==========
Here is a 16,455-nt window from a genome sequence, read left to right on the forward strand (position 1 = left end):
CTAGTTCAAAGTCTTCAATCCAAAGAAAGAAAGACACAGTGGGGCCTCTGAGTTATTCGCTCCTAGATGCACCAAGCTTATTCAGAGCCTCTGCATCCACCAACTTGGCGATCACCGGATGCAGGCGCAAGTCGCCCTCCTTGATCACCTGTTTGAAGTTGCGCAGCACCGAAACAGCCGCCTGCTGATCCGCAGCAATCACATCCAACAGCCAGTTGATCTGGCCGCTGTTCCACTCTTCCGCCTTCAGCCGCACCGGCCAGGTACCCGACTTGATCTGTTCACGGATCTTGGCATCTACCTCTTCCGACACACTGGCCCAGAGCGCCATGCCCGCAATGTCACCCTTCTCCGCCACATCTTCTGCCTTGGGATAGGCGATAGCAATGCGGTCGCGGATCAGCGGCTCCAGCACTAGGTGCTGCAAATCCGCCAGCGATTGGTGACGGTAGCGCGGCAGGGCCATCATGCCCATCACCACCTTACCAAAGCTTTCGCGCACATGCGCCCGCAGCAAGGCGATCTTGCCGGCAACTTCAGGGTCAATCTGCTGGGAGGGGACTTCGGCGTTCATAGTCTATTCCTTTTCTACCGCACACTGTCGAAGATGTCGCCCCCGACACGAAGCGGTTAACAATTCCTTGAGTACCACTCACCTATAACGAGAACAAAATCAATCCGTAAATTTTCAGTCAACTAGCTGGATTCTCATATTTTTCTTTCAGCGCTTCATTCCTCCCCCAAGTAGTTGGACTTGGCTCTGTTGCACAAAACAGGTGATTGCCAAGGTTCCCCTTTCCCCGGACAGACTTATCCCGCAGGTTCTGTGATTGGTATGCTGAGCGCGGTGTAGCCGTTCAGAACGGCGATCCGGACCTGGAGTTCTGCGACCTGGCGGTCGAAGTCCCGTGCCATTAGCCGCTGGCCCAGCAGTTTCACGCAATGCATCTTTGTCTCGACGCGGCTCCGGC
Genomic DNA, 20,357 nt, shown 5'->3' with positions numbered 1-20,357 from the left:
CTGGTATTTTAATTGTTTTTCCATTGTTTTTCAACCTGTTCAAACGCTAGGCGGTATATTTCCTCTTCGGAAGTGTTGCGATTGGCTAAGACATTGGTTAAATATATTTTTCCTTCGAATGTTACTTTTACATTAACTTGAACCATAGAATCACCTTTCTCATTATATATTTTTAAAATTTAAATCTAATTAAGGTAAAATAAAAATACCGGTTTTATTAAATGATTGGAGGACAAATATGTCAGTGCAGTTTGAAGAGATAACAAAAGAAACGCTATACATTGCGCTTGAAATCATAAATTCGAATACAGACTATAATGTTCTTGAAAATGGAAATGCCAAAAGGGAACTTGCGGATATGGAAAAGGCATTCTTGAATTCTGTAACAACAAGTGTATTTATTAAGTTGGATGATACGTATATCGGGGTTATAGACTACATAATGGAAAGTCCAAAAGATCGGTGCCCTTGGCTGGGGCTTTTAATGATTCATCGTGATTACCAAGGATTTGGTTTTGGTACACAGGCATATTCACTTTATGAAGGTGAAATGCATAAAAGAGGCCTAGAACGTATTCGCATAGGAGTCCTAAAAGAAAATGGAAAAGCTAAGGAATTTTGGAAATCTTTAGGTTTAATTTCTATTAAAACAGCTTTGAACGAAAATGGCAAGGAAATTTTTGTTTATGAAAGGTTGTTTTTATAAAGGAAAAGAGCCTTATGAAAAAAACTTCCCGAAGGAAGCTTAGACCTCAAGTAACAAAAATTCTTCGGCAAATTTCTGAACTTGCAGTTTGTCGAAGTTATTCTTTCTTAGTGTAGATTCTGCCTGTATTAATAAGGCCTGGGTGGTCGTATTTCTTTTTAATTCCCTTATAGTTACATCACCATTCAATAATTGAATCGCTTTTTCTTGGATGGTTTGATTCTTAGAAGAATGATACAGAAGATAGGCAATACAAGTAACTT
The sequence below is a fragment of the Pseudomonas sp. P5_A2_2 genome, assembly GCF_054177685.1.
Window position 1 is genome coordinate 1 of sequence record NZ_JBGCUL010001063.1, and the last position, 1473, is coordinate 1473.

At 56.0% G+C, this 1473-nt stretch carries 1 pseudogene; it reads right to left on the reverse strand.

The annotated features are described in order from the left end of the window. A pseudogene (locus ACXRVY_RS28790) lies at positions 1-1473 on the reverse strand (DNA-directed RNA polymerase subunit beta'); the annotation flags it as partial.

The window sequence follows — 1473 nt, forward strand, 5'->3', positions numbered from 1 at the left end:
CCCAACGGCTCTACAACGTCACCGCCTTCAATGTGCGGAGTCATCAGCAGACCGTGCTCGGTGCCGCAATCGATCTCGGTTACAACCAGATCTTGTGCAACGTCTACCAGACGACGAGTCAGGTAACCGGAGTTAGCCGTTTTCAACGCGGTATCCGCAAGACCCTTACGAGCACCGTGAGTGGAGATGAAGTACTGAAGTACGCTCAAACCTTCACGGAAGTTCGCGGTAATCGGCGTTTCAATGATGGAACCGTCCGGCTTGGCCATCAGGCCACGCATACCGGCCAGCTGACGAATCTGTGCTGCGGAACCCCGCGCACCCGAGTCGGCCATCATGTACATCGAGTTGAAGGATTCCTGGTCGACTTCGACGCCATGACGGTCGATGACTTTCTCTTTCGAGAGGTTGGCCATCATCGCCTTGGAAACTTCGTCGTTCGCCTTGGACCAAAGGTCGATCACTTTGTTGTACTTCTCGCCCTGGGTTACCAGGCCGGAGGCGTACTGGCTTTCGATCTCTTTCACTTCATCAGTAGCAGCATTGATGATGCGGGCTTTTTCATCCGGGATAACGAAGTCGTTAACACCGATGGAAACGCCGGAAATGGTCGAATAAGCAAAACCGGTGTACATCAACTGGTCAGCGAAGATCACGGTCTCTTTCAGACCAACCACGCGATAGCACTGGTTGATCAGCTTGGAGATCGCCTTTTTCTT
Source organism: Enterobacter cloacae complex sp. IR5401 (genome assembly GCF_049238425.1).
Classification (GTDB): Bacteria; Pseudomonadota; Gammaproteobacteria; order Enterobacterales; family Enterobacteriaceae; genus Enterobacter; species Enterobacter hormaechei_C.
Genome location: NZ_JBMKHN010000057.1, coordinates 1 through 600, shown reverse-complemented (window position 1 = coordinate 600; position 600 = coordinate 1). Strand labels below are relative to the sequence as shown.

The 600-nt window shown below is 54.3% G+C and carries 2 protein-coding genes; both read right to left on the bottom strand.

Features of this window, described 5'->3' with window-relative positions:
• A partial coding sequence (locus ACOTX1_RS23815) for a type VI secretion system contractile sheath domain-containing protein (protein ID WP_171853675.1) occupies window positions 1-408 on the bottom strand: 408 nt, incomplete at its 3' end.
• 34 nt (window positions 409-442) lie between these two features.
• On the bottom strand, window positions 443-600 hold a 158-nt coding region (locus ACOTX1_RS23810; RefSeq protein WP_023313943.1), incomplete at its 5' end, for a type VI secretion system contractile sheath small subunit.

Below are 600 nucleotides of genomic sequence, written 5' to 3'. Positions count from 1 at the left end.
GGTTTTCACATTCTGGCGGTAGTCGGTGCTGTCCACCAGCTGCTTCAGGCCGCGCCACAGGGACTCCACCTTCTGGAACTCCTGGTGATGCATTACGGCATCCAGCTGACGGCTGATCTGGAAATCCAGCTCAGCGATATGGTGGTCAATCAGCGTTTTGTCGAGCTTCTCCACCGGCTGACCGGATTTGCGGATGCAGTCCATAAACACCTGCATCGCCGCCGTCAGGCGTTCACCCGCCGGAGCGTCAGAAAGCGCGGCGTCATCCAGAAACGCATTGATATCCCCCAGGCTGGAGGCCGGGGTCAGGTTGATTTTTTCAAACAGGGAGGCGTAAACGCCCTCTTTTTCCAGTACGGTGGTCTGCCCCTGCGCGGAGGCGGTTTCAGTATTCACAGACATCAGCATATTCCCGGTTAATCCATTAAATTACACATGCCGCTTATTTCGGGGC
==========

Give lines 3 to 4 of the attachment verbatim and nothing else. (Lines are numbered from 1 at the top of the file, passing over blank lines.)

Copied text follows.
Genomic DNA, 20,357 nt, shown 5'->3' with positions numbered 1-20,357 from the left:
CTGGTATTTTAATTGTTTTTCCATTGTTTTTCAACCTGTTCAAACGCTAGGCGGTATATTTCCTCTTCGGAAGTGTTGCGATTGGCTAAGACATTGGTTAAATATATTTTTCCTTCGAATGTTACTTTTACATTAACTTGAACCATAGAATCACCTTTCTCATTATATATTTTTAAAATTTAAATCTAATTAAGGTAAAATAAAAATACCGGTTTTATTAAATGATTGGAGGACAAATATGTCAGTGCAGTTTGAAGAGATAACAAAAGAAACGCTATACATTGCGCTTGAAATCATAAATTCGAATACAGACTATAATGTTCTTGAAAATGGAAATGCCAAAAGGGAACTTGCGGATATGGAAAAGGCATTCTTGAATTCTGTAACAACAAGTGTATTTATTAAGTTGGATGATACGTATATCGGGGTTATAGACTACATAATGGAAAGTCCAAAAGATCGGTGCCCTTGGCTGGGGCTTTTAATGATTCATCGTGATTACCAAGGATTTGGTTTTGGTACACAGGCATATTCACTTTATGAAGGTGAAATGCATAAAAGAGGCCTAGAACGTATTCGCATAGGAGTCCTAAAAGAAAATGGAAAAGCTAAGGAATTTTGGAAATCTTTAGGTTTAATTTCTATTAAAACAGCTTTGAACGAAAATGGCAAGGAAATTTTTGTTTATGAAAGGTTGTTTTTATAAAGGAAAAGAGCCTTATGAAAAAAACTTCCCGAAGGAAGCTTAGACCTCAAGTAACAAAAATTCTTCGGCAAATTTCTGAACTTGCAGTTTGTCGAAGTTATTCTTTCTTAGTGTAGATTCTGCCTGTATTAATAAGGCCTGGGTGGTCGTATTTCTTTTTAATTCCCTTATAGTTACATCACCATTCAATAATTGAATCGCTTTTTCTTGGATGGTTTGATTCTTAGAAGAATGATACAGAAGATAGGCAATACAAGTAACTT